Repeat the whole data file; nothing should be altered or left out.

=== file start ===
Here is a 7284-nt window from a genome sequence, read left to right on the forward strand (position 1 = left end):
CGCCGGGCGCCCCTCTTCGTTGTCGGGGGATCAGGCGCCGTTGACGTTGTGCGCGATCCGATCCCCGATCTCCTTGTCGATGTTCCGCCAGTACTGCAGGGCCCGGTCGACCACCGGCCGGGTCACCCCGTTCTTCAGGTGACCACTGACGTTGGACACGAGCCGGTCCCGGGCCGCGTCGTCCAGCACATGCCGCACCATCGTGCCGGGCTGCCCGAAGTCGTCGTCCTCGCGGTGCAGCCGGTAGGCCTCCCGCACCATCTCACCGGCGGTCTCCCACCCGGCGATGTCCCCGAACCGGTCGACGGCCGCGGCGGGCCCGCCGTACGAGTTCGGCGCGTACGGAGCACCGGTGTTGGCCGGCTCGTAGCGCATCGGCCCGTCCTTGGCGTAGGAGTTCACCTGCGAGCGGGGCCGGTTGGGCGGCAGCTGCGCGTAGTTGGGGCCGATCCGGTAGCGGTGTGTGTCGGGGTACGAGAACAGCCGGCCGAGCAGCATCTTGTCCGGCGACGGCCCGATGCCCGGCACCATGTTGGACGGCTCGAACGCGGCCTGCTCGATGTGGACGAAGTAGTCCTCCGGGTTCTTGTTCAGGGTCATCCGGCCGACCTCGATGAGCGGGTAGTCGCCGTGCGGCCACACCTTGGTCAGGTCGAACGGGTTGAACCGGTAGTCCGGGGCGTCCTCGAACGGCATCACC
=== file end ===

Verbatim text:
Here is a 7284-nt window from a genome sequence, read left to right on the forward strand (position 1 = left end):
CGCCGGGCGCCCCTCTTCGTTGTCGGGGGATCAGGCGCCGTTGACGTTGTGCGCGATCCGATCCCCGATCTCCTTGTCGATGTTCCGCCAGTACTGCAGGGCCCGGTCGACCACCGGCCGGGTCACCCCGTTCTTCAGGTGACCACTGACGTTGGACACGAGCCGGTCCCGGGCCGCGTCGTCCAGCACATGCCGCACCATCGTGCCGGGCTGCCCGAAGTCGTCGTCCTCGCGGTGCAGCCGGTAGGCCTCCCGCACCATCTCACCGGCGGTCTCCCACCCGGCGATGTCCCCGAACCGGTCGACGGCCGCGGCGGGCCCGCCGTACGAGTTCGGCGCGTACGGAGCACCGGTGTTGGCCGGCTCGTAGCGCATCGGCCCGTCCTTGGCGTAGGAGTTCACCTGCGAGCGGGGCCGGTTGGGCGGCAGCTGCGCGTAGTTGGGGCCGATCCGGTAGCGGTGTGTGTCGGGGTACGAGAACAGCCGGCCGAGCAGCATCTTGTCCGGCGACGGCCCGATGCCCGGCACCATGTTGGACGGCTCGAACGCGGCCTGCTCGATGTGGACGAAGTAGTCCTCCGGGTTCTTGTTCAGGGTCATCCGGCCGACCTCGATGAGCGGGTAGTCGCCGTGCGGCCACACCTTGGTCAGGTCGAACGGGTTGAACCGGTAGTCCGGGGCGTCCTCGAACGGCATCACC